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New Hampshire Enacts Comprehensive Consumer Data Privacy Law

New Hampshire data privacy lawNew Hampshire Gov. Chris Sununu on March 6 signed into law Senate Bill 255, making New Hampshire the 14th state to enact a comprehensive consumer data privacy law, following California, Virginia, Colorado, Utah, ConnecticutIowa, Indiana, Tennessee, Montana, Texas, Oregon,  Delaware, and New Jersey.  The law will go into effect Jan. 1, 2025.


The Act applies to persons that conduct business in New Hampshire or persons that produce products or services that are targeted to residents of New Hampshire that during a one-year period:

  1. Controlled or processed the personal data of not less than 35,000 unique consumers, excluding personal data controlled or processed solely for the purpose of completing a payment transaction; or
  2. Controlled or processed the personal data of not less than 10,000 unique consumers and derived more than 25 percent of their gross revenue from the sale of personal data.

Exemptions include, but are not limited to:

  1. A financial institution or data subject to Title V of the Gramm-Leach-Bliley Act, 15 U.S.C. § 6801, et seq.;
  2. Protected health information under the Health Insurance Portability and Accountability Act of 1996;
  3. The collection, maintenance, disclosure, sale, communication, or use of any personal information to the extent that such activity is regulated by and authorized under the Fair Credit Reporting Act, 15 U.S.C. § 1681, et seq.

Consumers have the right to:

  1. Confirm whether a controller is processing their personal data and access such personal data;
  2. Correct inaccuracies in their personal data;
  3. Delete personal data provided by, or obtained about, the consumer;
  4. Obtain a copy of their data processed by the controller in a portable and, to the extent technically feasible, readily usable format;
  5. Opt-out of the processing of the personal data for purposes of targeted advertising, the sale of personal data (subject to exceptions), or profiling in furtherance of solely automated decisions that produce legal or similarly significant effects concerning the consumer.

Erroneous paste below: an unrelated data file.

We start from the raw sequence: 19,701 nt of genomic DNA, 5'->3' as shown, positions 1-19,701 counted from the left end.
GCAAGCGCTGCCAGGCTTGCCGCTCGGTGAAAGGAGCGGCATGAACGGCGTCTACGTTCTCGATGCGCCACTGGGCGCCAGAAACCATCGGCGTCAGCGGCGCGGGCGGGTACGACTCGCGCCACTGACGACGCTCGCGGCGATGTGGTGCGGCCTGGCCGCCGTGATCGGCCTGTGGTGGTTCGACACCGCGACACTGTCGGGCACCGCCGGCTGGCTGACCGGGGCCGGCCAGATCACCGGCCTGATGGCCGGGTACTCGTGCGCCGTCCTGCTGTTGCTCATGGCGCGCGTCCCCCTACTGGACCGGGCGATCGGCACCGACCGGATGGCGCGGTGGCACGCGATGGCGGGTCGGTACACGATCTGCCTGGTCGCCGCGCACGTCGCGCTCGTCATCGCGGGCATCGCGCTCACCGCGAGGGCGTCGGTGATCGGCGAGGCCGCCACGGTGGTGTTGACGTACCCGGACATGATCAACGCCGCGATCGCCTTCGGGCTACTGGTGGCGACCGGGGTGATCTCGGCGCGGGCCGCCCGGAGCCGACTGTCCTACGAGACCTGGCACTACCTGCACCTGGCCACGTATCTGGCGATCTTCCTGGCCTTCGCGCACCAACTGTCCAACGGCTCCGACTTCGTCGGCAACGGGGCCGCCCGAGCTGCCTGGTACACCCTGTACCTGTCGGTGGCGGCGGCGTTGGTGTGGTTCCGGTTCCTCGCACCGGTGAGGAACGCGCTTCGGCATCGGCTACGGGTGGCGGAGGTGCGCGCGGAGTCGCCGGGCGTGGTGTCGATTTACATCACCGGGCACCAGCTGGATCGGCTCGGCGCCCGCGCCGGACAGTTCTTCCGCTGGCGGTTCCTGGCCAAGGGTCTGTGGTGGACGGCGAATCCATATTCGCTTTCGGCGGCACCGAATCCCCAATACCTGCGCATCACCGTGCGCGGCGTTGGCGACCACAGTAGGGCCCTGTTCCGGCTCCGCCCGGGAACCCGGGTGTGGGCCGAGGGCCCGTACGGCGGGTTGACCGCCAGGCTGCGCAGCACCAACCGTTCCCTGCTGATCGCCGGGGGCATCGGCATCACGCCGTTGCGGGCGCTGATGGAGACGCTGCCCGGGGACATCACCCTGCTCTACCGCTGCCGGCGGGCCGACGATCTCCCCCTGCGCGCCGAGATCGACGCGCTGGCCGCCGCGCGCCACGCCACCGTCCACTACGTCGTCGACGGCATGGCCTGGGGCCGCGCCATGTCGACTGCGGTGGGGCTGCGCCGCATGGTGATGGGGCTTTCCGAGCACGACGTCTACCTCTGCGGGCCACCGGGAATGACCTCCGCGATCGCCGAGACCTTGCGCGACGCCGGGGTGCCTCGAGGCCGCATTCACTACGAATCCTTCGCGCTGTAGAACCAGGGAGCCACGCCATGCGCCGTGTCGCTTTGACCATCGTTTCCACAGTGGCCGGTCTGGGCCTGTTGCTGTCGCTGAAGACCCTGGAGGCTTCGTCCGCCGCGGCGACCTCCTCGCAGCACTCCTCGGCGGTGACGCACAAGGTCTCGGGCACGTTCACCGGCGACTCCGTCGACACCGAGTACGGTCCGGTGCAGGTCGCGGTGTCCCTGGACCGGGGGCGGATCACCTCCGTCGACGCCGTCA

A controller may not process sensitive data concerning a consumer without obtaining the consumer’s consent or, in the case of the processing of sensitive data concerning a known child, without processing such data in accordance with the Children’s Online Privacy and Protection Act.

“Sensitive data” means personal data that includes data revealing:

  1. Racial or ethnic origin;
  2. Religious beliefs;
  3. Mental or physical health condition or diagnosis;
  4. Sex life or sexual orientation;
  5. Citizenship or immigration status;
  6. Genetic or biometric data processed for the purpose of uniquely identifying an individual;
  7. Personal data collected from a known child;
  8. Precise geolocation data.

A contract between a controller and a processor must set forth instructions for processing data, the nature and purpose of processing, the type of data subject to processing, the duration of processing and the rights and obligations of both parties. The contract shall also require that the processor:

  1. Ensure that each person processing personal data is subject to a duty of confidentiality with respect to the data;
  2. At the controller’s direction, delete or return all personal data to the controller as requested at the end of the provision of services, unless retention of the personal data is required by law;
  3. Upon the reasonable request of the controller, make available to the controller all information in its possession necessary to demonstrate the processor’s compliance with the obligations in this chapter;